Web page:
The Ministry of Labour is fully aware of what it can and cannot do

Dear Editor,

I must confess that I find it very challenging to respond to a letter authored by former Assistant Chief Labour Officer, Mr D Sookdeo (‘Ministry of Labour should avoid a perception of bias in disputes,’ SN, February 17). The challenge I face in responding to him is occasioned by the fact that he appears to be ambivalent in his points of view on the role of the Ministry of Labour in general and in relation to recent industrial disputes in particular.

I agree with him that “labour disputes are not clear-cut issues,” and therefore he ought to know that before anyone can express an intellectually sound opinion on any matter they should seek to acquaint themselves with all the pertinent facts connected to that matter.

He has accused the Ministry of Labour of being biased without identifying the specifics upon which such a charge is laid. In the circumstance, I respectfully invite him to identify any situation in which bias has been established.

I wish to advise him that this ministry is fully aware of its conciliatory and conflict resolution roles which are always executed in a framework of established and acceptable rules and principles founded on neutrality and fairness, among other values.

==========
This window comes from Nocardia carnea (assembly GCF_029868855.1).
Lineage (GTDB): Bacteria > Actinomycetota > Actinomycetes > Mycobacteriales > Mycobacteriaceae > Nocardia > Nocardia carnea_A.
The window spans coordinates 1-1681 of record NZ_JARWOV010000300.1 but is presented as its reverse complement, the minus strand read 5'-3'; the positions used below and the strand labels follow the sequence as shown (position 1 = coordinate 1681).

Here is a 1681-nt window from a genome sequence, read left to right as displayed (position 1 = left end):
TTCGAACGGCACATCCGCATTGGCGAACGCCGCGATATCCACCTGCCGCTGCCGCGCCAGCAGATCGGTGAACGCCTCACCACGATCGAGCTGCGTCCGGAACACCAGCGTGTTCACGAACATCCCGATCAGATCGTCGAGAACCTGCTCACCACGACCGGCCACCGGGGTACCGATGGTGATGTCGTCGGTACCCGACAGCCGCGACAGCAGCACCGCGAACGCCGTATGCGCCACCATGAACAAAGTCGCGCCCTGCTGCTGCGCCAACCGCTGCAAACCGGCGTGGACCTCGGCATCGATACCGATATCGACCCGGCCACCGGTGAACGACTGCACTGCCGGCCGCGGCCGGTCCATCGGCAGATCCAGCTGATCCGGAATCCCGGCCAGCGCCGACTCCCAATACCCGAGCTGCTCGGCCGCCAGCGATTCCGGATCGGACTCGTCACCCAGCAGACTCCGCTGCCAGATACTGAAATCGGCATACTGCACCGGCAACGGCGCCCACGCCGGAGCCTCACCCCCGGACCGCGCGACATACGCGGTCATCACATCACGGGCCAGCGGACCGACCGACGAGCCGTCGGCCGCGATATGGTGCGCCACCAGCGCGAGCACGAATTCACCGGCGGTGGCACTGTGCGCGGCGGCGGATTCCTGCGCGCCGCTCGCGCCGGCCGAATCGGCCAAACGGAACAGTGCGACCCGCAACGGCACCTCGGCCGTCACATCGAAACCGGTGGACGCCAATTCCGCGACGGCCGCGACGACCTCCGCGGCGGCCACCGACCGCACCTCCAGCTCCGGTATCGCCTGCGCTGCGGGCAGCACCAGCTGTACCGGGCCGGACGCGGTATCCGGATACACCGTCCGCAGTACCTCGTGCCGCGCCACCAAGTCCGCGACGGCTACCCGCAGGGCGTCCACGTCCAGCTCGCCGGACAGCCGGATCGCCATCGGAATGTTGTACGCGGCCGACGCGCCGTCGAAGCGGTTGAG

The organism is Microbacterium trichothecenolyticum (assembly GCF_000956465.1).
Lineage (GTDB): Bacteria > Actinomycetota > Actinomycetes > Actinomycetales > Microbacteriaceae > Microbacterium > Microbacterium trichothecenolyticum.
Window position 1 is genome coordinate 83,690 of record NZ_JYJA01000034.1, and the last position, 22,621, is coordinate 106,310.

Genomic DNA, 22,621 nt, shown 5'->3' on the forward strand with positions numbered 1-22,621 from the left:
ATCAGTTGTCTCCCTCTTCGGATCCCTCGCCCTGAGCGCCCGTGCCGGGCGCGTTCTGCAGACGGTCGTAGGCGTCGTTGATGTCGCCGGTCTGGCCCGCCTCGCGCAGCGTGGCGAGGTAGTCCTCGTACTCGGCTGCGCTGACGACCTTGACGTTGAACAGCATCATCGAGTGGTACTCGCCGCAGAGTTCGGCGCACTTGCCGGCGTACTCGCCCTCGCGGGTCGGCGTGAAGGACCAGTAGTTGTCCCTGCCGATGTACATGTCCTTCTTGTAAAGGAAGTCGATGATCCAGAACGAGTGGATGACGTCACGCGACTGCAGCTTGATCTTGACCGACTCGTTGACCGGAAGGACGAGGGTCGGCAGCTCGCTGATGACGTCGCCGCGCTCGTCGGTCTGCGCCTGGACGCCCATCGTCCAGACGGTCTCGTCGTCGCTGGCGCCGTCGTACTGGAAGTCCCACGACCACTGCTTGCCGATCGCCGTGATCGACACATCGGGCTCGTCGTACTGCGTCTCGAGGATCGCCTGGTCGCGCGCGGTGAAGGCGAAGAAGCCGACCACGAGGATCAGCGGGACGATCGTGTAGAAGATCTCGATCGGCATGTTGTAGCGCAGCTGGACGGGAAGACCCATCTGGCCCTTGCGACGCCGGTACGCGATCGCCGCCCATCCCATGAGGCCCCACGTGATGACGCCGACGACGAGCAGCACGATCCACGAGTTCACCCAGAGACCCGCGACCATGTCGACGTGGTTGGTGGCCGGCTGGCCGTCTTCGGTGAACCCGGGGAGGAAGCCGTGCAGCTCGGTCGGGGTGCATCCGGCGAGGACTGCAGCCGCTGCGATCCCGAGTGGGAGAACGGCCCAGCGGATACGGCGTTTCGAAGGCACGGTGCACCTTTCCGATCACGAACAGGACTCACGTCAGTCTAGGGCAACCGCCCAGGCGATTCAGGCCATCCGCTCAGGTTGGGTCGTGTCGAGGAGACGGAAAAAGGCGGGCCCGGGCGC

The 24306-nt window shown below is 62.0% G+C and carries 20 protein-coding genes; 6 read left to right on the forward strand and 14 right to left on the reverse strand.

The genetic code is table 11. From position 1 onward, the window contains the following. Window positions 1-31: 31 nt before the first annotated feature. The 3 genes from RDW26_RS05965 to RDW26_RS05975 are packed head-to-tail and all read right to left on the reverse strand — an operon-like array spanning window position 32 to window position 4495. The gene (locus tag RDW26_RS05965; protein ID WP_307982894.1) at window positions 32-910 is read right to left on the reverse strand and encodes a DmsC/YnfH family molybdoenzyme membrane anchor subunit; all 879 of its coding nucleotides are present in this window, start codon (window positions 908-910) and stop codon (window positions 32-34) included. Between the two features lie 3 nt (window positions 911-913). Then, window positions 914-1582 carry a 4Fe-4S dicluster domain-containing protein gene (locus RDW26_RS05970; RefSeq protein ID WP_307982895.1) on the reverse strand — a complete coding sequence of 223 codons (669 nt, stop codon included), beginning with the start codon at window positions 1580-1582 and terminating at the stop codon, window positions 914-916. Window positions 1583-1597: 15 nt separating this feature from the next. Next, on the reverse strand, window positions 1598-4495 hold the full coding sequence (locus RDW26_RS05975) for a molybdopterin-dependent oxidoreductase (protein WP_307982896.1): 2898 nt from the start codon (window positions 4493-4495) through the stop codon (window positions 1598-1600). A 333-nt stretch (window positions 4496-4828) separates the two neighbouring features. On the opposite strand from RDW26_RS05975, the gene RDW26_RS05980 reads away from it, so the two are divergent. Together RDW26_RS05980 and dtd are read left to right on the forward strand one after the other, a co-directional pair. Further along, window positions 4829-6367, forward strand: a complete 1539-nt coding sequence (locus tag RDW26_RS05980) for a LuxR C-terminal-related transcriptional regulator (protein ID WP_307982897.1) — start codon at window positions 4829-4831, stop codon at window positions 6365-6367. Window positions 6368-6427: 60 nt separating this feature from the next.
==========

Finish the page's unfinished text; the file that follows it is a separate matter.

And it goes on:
I think that he was most presumptuous to accuse the ministry of acting in favour of one party “in both the Guyana Geology & Mines Commission (GGMC) and the University of Guyana (UG) strikes.” This clearly reveals that he may have found himself among those who relish hasty generalizations which are erroneous in preference to embracing the truth. I am convinced that if he had taken the time off to acquaint himself with the facts in relation to the GGMC and UG strikes, he may not have made the puerile allegation against the Ministry of Labour. Indeed, this is most unfortunate and pitiful.

It may not be helpful to engage him or anyone else at this point in time about the strategy and wisdom in deeming a strike illegal, but I must thank him for reminding the world at large that “it is an accepted norm that no employer would negotiate under duress while there is a strike.”

In concluding, I wish to remind him that we are fully aware of what we can and cannot do, and just in case he has not noticed, he needs to understand that we are in the 21st century where the strategies and thought process in industrial or labour-management relations are not what they used to be in the nineteen sixties and nineteen seventies.

Yours faithfully,

Bibi Ali-Small


Ministry of Labour

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